Posted on 18 Jul 2019
India has seen a tripling of demand for sand from 2000 to 2017, creating a market worth 150 billion rupees, or just over two billion US dollars. The country has the third-largest construction industry in the world, following those of China and the United States, accounting for 9 per cent of its two-trillion-dollar economy and employing more than 35 million people. Given the dizzying rate of India’s construction boom, guesstimates indicate a massive shortage of licitly mined sand.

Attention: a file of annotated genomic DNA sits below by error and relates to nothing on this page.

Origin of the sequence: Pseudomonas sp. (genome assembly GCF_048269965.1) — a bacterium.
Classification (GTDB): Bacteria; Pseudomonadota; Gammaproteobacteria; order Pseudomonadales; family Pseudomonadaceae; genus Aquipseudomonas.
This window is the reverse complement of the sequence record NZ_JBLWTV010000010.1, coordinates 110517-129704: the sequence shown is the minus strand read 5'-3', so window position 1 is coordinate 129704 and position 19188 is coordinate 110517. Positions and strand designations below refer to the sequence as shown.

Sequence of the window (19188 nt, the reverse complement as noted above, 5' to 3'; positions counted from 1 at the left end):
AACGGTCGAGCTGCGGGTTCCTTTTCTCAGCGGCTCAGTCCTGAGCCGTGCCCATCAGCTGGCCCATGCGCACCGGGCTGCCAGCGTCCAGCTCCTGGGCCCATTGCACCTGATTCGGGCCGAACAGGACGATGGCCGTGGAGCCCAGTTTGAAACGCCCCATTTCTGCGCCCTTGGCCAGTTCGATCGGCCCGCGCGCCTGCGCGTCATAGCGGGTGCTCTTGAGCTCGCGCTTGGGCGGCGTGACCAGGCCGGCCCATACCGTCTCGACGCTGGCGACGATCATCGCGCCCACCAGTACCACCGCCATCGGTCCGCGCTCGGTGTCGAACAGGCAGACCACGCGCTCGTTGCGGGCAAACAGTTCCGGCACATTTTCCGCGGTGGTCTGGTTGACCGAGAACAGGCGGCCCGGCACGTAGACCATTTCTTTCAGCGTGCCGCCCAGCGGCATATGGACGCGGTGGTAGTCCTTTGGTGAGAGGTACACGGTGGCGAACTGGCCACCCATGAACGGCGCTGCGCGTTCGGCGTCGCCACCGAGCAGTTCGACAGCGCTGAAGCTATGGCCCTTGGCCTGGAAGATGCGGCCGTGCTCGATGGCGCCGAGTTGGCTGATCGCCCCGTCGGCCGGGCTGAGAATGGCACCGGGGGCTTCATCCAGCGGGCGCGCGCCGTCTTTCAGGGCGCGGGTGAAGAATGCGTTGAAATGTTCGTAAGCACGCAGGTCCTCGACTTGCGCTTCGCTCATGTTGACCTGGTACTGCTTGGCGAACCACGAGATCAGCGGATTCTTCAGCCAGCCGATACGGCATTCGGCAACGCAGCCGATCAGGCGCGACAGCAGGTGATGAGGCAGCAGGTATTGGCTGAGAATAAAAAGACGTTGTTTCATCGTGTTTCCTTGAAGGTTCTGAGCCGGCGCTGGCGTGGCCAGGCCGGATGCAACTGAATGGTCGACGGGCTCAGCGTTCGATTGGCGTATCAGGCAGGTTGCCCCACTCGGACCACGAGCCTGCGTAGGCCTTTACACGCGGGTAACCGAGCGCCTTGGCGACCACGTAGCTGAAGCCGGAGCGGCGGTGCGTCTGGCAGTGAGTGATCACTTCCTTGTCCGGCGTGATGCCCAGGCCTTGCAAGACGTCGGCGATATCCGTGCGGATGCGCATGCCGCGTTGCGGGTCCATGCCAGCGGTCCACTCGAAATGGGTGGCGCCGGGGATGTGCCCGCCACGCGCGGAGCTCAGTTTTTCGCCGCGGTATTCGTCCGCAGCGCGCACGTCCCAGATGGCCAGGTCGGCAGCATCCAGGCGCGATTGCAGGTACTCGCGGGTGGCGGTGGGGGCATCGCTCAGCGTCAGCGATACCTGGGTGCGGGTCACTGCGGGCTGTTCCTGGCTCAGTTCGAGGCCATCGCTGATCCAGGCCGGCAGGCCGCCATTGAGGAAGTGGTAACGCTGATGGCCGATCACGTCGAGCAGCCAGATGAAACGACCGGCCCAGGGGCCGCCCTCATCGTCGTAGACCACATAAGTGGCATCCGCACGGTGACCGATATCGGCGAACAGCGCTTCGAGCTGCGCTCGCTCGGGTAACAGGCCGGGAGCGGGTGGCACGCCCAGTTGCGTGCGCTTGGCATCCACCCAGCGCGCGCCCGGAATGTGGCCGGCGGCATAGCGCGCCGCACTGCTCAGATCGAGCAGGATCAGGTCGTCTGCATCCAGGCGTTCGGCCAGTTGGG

This paper looks at patterns of sand mining in India and the impact that it may have on governance, security, the environment and the growth of entrenched criminal networks. The conclusions suggest that civil administration is retreating before a mafia-like nexus of political, business and bureaucratic interests, which connive to flout judicial orders. The secondary and tertiary effects of such activity bode ill for societal stability, even though a certain amount of (tenuous and often exploitative) employment is generated by illicit sand mining. The paper also highlights a policy conundrum: can India, which, paradoxically, combines widespread economic backwardness with sky-high consumer aspirations, find a model of environmentally sustainable development? Or is it doomed to exacerbate the harshness of already abysmal living standards experienced by its rural population (who make up two-thirds of its population) to satisfy the needs of its urban middle class?